Diary of a House Husband – Algonquin – Day One


I don’t remember what the day looked like or what I wore, but I did remember having a backpack, yes, I had bought one in anticipation having read that I would need to buy a few bulky books. What I remembered that summer morning was the voice I would always remember – it went like this:

“I will now start the class”, the woman I was to later identify as Su Cheng Lee broke through the usual cacophony of students trying to settle down to a class. I must be the only student in class who has no idea what he was doing here. My first problem was how to log into the Algonquin database. I had been given a student number and a password and this was to be the key to my interactions with the school for the next two years. In other words, I was to be addressed by my name in class but officially, I was a number.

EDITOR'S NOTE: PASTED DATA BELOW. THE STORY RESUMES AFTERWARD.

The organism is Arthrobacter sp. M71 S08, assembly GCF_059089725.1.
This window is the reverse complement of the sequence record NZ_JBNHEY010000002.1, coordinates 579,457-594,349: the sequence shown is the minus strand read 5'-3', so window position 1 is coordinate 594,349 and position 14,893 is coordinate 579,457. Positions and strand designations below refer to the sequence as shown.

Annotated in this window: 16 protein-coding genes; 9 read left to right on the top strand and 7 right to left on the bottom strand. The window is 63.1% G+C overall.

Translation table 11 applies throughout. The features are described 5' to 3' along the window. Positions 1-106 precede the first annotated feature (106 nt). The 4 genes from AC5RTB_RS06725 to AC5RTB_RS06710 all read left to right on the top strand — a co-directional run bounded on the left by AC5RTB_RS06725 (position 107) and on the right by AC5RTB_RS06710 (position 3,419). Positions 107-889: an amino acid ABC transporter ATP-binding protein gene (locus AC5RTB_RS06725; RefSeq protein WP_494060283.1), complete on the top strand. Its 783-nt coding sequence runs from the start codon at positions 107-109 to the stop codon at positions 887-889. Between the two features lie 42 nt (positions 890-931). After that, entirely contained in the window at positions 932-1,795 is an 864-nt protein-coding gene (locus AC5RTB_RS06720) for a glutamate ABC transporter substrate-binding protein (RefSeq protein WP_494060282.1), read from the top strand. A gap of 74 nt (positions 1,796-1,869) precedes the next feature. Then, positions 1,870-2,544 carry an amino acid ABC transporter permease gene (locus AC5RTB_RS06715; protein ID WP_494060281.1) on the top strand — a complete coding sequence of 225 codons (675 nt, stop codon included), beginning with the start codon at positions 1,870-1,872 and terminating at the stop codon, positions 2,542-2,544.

I settled my frame behind one of the 29 high-end Apple computers that was to serve as the major laboratory for IMD students. I was so nervous that for the first time, I could feel sweat greasing my palms. Within seconds, most of my mates, 90% of who are in their teens had settled to the fresh order, their computer screens bursting into life like a mid-day African sun slicing through a cloudy sky.

I literally begged one of my new mates for help me logging in. He obliged, but did it so fast; he left me pondering for a minute what had just happened. I mumbled gratitude but he was back on his own system to bother responding.